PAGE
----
Wolletje part 2: Washing the fleece

Wolletje, my sponsorsheepie in Scotland, was shorn on June 18, 2014. I now finally got the fleece in the mail – I didn’t mind waiting, because it arrived in pristine condition!

Wolletje's Herdwick fleece

I got a nice box, containing a photo of Wolletje and her lamb, a lot of official looking papers with good info about the sheep, and, last but not least, the fleece wrapped with a pretty, tartan ribbon.

The fleece was “Skirted and tidied up”, as it said on the papers – and very well so. There was almost no vegetable matter and such in it, so it could go right in the washing bath!

I’m probably doing this completely wrong, it being my first time prepping a fleece and all, but I pieced together some info from various spinning books I have, and did my own thing. As they all tell you to separate the fleece into locks and put them in mesh bags, I am definitely ignoring some info, as I simply didn’t have the patience to get hold of some mesh bags before starting!
I even talked to my mom about it (hi mom!), who said that well, I should wash it, but I would probably want to leave in some of the lanolin, as it would be good to have that during the spinning… To which my response was a horrid “No!”, thinking of keeping my spinning wheel clean of grease. I’m used to spinning nice, non-greasy  and non-smelly wool tops, so I’m not scared of removing the lanolin altogether. I’m a spoiled spinner!
And I very much hope my method will work as well.

Firstly, I soaked the wool in cold water overnight:

Soaking fleece

There’s a lovely wool “soup” there, and my bathroom smelled quite sheepy.
The water turned very dark brown, so I guess it was a good thing to soak it a bit!

I drained the water, then washed the wool in warm water with regular dishwashing soap.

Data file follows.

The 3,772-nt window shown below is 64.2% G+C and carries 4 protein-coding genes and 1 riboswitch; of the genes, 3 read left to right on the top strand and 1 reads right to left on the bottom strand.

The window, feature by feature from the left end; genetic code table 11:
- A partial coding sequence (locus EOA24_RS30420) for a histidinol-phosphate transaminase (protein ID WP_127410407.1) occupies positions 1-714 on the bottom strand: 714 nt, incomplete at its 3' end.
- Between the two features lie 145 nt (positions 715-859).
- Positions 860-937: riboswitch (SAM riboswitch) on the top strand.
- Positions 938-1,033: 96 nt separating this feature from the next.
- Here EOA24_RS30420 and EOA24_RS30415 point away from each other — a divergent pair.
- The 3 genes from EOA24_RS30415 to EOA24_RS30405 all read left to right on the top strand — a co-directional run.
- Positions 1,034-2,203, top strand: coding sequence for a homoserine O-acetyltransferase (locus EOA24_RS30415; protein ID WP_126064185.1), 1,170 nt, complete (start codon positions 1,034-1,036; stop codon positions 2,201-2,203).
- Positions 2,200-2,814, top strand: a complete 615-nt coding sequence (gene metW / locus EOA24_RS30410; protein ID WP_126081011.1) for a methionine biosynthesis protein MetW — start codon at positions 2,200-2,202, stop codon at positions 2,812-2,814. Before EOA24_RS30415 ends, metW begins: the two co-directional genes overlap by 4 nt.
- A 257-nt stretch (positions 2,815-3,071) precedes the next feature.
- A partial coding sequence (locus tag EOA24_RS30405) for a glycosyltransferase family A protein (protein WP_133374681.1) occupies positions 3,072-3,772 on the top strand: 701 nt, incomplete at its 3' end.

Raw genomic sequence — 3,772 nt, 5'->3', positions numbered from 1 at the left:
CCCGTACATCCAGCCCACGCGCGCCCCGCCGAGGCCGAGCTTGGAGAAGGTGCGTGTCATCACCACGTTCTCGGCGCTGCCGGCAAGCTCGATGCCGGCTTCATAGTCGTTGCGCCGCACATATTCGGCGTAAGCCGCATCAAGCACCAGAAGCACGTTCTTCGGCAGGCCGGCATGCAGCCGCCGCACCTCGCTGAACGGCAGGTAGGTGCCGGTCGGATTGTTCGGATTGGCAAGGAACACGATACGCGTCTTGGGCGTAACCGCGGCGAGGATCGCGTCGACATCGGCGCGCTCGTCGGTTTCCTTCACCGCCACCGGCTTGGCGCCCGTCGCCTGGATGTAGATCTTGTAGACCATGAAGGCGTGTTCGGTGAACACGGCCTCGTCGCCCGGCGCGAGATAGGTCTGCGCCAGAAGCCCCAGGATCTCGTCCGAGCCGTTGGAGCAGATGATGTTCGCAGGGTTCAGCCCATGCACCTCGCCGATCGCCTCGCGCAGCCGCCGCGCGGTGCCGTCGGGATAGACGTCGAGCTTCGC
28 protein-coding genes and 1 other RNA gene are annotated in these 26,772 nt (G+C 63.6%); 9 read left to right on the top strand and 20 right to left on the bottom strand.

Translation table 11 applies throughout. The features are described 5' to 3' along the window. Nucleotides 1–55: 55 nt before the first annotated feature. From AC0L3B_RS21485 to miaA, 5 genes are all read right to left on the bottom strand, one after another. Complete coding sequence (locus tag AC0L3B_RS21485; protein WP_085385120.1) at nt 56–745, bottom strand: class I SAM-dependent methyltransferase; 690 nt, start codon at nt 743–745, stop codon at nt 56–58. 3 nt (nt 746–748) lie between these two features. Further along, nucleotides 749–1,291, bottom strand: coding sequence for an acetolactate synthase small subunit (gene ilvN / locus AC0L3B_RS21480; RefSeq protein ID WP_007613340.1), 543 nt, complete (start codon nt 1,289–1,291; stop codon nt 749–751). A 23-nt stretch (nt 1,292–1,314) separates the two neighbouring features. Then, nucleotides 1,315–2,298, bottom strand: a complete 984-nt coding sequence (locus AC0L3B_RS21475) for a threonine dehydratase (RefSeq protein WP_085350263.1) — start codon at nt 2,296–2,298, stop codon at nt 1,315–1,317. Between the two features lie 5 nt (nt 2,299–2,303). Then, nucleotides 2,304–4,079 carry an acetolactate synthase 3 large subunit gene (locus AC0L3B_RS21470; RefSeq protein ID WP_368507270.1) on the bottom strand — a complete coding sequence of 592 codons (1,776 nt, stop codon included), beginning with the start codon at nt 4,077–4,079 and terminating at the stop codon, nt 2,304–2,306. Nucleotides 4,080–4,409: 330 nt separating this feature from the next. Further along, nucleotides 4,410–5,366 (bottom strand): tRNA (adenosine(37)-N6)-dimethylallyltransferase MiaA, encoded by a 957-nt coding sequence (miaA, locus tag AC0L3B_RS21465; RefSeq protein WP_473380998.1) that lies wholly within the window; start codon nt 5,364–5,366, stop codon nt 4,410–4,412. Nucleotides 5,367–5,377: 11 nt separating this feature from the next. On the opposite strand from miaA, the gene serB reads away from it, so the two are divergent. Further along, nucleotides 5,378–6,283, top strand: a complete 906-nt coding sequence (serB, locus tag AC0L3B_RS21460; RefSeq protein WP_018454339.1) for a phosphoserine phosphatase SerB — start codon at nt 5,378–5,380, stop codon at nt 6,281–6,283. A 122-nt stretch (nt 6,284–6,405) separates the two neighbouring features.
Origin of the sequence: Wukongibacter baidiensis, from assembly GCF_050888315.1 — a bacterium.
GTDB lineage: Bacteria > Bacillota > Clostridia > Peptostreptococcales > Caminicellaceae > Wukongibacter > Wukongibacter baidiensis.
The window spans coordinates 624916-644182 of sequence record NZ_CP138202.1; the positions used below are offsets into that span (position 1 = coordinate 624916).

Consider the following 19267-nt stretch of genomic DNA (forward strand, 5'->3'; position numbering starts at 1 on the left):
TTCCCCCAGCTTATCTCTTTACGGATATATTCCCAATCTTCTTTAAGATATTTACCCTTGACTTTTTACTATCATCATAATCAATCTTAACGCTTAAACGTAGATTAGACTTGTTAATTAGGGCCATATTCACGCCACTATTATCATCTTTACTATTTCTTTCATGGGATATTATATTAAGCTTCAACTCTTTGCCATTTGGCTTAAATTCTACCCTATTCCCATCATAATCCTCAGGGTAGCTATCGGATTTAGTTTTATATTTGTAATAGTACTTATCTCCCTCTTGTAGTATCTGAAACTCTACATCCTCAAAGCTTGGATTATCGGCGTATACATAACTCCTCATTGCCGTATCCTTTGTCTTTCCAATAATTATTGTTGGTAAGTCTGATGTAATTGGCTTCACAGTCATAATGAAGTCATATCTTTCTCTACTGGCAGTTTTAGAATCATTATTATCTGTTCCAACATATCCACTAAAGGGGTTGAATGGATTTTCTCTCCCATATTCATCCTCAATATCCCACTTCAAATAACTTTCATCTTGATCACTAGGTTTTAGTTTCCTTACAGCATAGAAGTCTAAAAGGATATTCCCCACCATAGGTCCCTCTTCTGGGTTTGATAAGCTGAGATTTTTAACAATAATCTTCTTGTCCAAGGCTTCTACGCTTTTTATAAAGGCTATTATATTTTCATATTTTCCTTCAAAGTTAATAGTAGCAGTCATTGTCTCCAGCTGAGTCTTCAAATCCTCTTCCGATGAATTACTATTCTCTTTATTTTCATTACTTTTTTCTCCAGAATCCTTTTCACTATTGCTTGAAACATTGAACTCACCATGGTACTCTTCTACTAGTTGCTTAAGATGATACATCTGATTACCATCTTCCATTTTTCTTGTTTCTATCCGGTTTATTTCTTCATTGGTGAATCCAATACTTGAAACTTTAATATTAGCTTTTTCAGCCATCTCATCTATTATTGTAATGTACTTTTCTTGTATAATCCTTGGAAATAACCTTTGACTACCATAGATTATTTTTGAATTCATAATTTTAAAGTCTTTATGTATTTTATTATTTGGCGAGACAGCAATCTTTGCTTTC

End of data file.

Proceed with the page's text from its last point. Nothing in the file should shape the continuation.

Washing fleece

“Washing” basically consisting of filling the tub with hot (well, warm, not really hot hot!) water and dishwashing soap, then adding a good portion of the fleece to it and letting it sit until the water has cooled.

I then lifted it out, got rid of the quite dirty water, filled the tub with cooler, clean water, put in the wool, and lifted it out again – repeating that twice, or until the water wasn’t dirty anymore. In the cleaner water, there still were some sandy grains and kemp hairs, but I ignored that – I can manage that, as long as it doesn’t smell too sheepy while spinning it, and isn’t too dirty so my spinning wheel and hands get all black!

Being very wary of the whole felting thing, I really tried to be careful not to squeeze or agitate the wool to much while wet. I’m impatient by nature, so I might not have been super careful really, so I guess I’m happy this is not an easy felting wool like merino or such ;)

After just letting it drip off the excess water, I spread it out on an old towel to dry:

Drying fleece

(that’s not all of the fleece, just about 1/3. Still washing right now!)

The weather being quite nice today, I’m considering putting it outside. However, it’s also kind of windy – and I live in an apartment building with nice open areas, which are usually filled with playing kids…
I’ll need to find a nice, quiet area out of the sun and wind and away from little prying fingers.


Wolletje, part 1: Meet Wolletje

Last year, I got the brilliant idea (inspired by many other people’s posts in Ravelry groups!) to sponsor a sheepie in Scotland. Shankend farm is offering sponsorships – for around £20, you sponsor the sheep for a year, and you get a quarterly newsletter and the fleece from the sheep once it’s shorn. You even get to name the sheep, yay! :D
(My dad, being a farmer and having had sheep some years ago, told me that that is the approximate price of keeping a sheep fed and cared for for a year, so I actually find it quite cheap.)